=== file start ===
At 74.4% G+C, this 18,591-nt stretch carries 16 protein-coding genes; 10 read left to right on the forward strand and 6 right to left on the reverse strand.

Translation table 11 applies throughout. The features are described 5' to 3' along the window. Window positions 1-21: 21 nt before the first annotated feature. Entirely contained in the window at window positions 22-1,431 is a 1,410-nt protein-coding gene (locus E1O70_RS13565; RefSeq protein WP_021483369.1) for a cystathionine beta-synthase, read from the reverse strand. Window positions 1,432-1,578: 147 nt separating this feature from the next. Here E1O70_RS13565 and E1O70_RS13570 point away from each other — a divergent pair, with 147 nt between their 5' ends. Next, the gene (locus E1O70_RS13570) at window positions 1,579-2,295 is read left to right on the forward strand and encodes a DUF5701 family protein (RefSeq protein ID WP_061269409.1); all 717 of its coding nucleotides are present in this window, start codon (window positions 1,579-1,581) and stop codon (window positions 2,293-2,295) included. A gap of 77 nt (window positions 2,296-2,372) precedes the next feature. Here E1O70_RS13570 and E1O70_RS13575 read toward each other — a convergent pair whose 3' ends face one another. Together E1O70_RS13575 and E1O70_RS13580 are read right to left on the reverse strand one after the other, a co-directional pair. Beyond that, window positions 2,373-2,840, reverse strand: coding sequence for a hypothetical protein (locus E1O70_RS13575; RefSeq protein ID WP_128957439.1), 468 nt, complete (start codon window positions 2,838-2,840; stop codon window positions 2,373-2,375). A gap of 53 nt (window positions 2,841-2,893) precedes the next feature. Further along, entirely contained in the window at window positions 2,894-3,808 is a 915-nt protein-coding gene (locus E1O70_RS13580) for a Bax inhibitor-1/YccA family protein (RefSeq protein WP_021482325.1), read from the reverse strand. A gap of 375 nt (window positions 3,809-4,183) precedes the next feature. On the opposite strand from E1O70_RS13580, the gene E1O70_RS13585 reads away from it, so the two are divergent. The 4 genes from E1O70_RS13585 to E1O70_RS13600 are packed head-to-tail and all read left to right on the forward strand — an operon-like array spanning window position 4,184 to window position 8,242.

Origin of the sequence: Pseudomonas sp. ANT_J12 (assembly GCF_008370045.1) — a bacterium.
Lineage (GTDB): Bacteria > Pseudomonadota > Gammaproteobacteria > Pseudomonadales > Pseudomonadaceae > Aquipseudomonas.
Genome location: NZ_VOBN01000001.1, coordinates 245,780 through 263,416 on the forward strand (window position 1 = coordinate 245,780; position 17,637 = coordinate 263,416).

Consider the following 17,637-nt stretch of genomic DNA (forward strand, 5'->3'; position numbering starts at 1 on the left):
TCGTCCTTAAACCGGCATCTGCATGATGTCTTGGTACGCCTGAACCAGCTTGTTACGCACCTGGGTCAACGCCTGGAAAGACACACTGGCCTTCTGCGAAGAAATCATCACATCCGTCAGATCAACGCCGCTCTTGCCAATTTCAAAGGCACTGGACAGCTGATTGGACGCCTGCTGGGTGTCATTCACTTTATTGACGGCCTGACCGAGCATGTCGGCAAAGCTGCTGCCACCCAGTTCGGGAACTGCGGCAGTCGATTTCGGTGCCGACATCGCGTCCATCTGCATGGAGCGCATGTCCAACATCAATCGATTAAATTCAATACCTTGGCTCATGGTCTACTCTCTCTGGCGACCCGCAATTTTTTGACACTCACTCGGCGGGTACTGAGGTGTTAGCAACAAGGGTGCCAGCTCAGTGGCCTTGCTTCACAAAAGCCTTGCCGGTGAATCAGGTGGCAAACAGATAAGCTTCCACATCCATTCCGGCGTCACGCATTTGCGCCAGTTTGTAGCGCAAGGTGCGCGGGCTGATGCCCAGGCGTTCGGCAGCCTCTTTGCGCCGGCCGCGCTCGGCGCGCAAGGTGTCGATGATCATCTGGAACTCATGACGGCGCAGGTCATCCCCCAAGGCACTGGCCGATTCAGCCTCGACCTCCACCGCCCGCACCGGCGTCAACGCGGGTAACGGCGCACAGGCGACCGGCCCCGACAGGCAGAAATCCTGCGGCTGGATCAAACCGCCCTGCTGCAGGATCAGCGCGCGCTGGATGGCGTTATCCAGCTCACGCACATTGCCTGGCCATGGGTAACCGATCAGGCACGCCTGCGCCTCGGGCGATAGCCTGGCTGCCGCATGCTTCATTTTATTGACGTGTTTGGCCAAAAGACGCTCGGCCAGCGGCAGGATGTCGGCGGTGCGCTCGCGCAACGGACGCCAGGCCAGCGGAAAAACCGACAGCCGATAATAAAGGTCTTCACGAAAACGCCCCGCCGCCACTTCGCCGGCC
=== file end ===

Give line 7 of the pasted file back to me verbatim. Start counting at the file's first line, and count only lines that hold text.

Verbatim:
TCGTCCTTAAACCGGCATCTGCATGATGTCTTGGTACGCCTGAACCAGCTTGTTACGCACCTGGGTCAACGCCTGGAAAGACACACTGGCCTTCTGCGAAGAAATCATCACATCCGTCAGATCAACGCCGCTCTTGCCAATTTCAAAGGCACTGGACAGCTGATTGGACGCCTGCTGGGTGTCATTCACTTTATTGACGGCCTGACCGAGCATGTCGGCAAAGCTGCTGCCACCCAGTTCGGGAACTGCGGCAGTCGATTTCGGTGCCGACATCGCGTCCATCTGCATGGAGCGCATGTCCAACATCAATCGATTAAATTCAATACCTTGGCTCATGGTCTACTCTCTCTGGCGACCCGCAATTTTTTGACACTCACTCGGCGGGTACTGAGGTGTTAGCAACAAGGGTGCCAGCTCAGTGGCCTTGCTTCACAAAAGCCTTGCCGGTGAATCAGGTGGCAAACAGATAAGCTTCCACATCCATTCCGGCGTCACGCATTTGCGCCAGTTTGTAGCGCAAGGTGCGCGGGCTGATGCCCAGGCGTTCGGCAGCCTCTTTGCGCCGGCCGCGCTCGGCGCGCAAGGTGTCGATGATCATCTGGAACTCATGACGGCGCAGGTCATCCCCCAAGGCACTGGCCGATTCAGCCTCGACCTCCACCGCCCGCACCGGCGTCAACGCGGGTAACGGCGCACAGGCGACCGGCCCCGACAGGCAGAAATCCTGCGGCTGGATCAAACCGCCCTGCTGCAGGATCAGCGCGCGCTGGATGGCGTTATCCAGCTCACGCACATTGCCTGGCCATGGGTAACCGATCAGGCACGCCTGCGCCTCGGGCGATAGCCTGGCTGCCGCATGCTTCATTTTATTGACGTGTTTGGCCAAAAGACGCTCGGCCAGCGGCAGGATGTCGGCGGTGCGCTCGCGCAACGGACGCCAGGCCAGCGGAAAAACCGACAGCCGATAATAAAGGTCTTCACGAAAACGCCCCGCCGCCACTTCGCCGGCC